I particularly liked the work of American Impressionist Theodore Robinson, about whom I probably ought to have known before but didn’t. (Oh look! I just realized he’s the same guy Elizabeth posted about a few days ago. Maybe that’s why his name jumped out at me.) We also greatly admired the work of John Leslie Breck and Guy Rose. But it was Monet who gave us the goosebumps. Jane and I could not believe we were standing there in front of his actual paintings, a dozen of them at least. I lost count. I was too occupied with counting the heads—and more to the point, hands—of my own children. “Don’t touch the wall, honey. Oh! And don’t point at the paintings. What if you accidentally touched one! Good heavens! Oh! No, Wonderboy, don’t poke the nice English lady. She’s your sisters’ only chance of having their questions answered here because Mommy is distr—Oh! No, Beanie, you can’t eat string cheese in an art museum!”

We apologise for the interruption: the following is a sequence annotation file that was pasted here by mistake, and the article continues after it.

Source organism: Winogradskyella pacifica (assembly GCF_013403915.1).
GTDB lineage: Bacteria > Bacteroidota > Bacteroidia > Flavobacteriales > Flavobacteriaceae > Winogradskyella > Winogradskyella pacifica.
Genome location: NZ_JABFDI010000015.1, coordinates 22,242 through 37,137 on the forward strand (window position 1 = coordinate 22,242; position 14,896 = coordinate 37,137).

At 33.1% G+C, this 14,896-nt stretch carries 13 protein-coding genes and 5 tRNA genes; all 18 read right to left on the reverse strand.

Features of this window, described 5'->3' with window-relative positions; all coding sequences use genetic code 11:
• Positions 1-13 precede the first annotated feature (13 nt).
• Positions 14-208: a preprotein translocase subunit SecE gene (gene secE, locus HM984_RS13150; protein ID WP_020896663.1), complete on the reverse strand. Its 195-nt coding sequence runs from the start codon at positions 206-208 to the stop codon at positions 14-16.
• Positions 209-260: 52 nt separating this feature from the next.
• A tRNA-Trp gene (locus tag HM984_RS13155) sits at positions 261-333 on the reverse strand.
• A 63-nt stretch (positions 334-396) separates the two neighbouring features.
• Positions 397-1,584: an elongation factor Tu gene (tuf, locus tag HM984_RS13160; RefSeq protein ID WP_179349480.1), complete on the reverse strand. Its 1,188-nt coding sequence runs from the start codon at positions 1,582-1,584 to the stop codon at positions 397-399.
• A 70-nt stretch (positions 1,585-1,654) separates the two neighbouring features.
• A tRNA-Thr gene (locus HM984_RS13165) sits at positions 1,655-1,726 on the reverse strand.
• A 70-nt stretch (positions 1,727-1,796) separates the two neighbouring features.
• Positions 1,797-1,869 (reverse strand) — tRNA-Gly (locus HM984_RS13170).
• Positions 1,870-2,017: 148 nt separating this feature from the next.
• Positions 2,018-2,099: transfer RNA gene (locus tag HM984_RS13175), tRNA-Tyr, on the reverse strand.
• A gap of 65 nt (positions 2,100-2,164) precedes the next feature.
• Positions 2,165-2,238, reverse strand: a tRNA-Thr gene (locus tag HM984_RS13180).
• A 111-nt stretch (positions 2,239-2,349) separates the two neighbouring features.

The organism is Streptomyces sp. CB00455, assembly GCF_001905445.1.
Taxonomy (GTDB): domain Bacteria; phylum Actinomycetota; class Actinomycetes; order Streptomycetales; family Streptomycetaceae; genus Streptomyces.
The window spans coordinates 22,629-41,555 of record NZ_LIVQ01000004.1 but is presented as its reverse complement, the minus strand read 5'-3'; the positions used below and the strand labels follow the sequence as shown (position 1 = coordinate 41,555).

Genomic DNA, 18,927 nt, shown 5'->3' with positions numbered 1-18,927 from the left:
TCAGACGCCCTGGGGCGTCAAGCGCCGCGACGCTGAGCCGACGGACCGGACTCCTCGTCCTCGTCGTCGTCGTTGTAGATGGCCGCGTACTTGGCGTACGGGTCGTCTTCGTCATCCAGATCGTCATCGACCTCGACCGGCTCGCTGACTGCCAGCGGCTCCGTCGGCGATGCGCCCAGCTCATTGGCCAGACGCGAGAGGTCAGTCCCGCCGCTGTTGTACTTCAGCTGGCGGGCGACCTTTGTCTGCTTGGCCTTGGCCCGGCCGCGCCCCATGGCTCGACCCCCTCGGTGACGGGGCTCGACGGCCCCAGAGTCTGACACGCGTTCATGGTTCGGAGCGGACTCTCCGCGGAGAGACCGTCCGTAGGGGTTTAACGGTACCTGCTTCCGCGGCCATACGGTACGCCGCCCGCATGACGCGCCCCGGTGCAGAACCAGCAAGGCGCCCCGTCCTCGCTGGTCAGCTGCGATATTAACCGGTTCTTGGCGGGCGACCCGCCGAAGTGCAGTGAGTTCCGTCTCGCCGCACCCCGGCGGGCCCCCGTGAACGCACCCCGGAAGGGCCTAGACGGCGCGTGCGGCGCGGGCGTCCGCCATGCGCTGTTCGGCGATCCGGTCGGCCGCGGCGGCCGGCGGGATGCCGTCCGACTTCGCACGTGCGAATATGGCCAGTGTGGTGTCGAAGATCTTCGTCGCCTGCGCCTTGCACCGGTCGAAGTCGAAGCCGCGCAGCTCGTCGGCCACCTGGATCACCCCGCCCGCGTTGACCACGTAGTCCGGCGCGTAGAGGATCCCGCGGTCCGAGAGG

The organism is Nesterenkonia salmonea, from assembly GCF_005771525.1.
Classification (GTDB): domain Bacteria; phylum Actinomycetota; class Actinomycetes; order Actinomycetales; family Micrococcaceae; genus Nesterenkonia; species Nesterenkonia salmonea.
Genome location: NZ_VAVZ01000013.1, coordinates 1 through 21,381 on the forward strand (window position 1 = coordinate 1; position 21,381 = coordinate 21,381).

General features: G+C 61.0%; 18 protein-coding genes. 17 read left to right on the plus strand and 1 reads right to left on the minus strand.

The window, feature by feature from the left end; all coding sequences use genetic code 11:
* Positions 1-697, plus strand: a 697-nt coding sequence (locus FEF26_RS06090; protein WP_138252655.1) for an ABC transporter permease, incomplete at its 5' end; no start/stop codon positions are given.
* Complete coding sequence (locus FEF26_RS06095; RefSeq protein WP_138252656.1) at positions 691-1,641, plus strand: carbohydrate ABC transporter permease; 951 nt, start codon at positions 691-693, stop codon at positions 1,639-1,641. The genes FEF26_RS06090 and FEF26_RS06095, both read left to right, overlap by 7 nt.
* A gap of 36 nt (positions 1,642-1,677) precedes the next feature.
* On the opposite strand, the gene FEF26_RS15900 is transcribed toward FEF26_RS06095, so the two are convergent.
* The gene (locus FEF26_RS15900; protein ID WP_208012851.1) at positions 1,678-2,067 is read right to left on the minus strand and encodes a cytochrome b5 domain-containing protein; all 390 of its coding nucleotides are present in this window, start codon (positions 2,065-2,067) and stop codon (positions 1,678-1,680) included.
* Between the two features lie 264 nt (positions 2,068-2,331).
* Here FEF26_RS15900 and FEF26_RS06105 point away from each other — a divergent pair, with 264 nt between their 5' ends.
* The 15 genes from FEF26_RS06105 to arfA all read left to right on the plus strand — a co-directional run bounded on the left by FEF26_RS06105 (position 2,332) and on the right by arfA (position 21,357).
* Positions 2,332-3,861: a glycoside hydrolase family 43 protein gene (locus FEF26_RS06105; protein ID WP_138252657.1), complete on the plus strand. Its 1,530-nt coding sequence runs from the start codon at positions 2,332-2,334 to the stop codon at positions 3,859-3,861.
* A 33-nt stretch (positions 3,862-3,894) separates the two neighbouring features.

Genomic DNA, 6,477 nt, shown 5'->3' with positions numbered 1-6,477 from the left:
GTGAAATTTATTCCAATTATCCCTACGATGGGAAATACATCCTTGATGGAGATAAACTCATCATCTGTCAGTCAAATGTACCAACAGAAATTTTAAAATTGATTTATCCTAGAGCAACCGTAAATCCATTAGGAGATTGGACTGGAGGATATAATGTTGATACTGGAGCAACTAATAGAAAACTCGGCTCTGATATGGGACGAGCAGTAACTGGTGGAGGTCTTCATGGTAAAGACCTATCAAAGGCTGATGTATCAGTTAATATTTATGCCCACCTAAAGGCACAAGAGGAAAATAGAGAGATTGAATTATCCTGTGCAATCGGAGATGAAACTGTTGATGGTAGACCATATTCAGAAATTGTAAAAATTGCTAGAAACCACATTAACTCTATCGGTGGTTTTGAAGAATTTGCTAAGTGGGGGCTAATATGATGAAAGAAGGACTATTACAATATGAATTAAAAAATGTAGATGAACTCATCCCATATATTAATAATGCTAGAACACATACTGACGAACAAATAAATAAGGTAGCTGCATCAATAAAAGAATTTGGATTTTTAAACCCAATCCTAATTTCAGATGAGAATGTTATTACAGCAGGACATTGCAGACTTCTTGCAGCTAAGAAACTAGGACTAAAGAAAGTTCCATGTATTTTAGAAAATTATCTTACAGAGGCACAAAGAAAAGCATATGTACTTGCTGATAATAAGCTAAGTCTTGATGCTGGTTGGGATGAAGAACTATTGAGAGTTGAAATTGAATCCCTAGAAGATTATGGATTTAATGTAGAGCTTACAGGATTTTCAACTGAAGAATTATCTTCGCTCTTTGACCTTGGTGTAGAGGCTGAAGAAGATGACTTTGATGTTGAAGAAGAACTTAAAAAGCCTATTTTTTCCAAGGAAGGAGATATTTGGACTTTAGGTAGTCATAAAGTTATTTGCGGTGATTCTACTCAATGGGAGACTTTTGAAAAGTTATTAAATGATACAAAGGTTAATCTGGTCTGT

I do not pretend our outings are serene.
If I get a chance later, I will link to some of the paintings we got to look at. This one, Morning on the Seine Near Giverny (which looks washed out in every image I could find online but is in reality saturated with color so rich it’s like light poured itself into pigment) is the one I mentioned in yesterday’s Lilting House post, the print Rose fell in love with in the bookstore. There were other paintings we liked even better: I think all of us favored the golden haystack ones (and there were many—mighty fond of painting haystacks were those Impressionists) over the misty river paintings.
Not that there’s any reason to choose. The world is an art gallery nowadays. I foresee many virtual pilgrimages to Giverny in our future. As there have been in our past—Linnea in Monet’s Garden and Katie Meets the Impressionists have ranked highly in our book catalogue for many years.
After the Giverny exhibit, we toured several other galleries in the museum, encountering Goya, Renoir, O’Keefe, Warhol, Fra Angelico, and Giotto. We missed Picasso, Rembrandt, and Chagall, but we’ll be back.
As soon as I find parking.
A look at the creative process: Ty Templeton’s Batman Adventures covers
What’s on Your Wallpaper?
Who’s on Surp?
Things That Are Working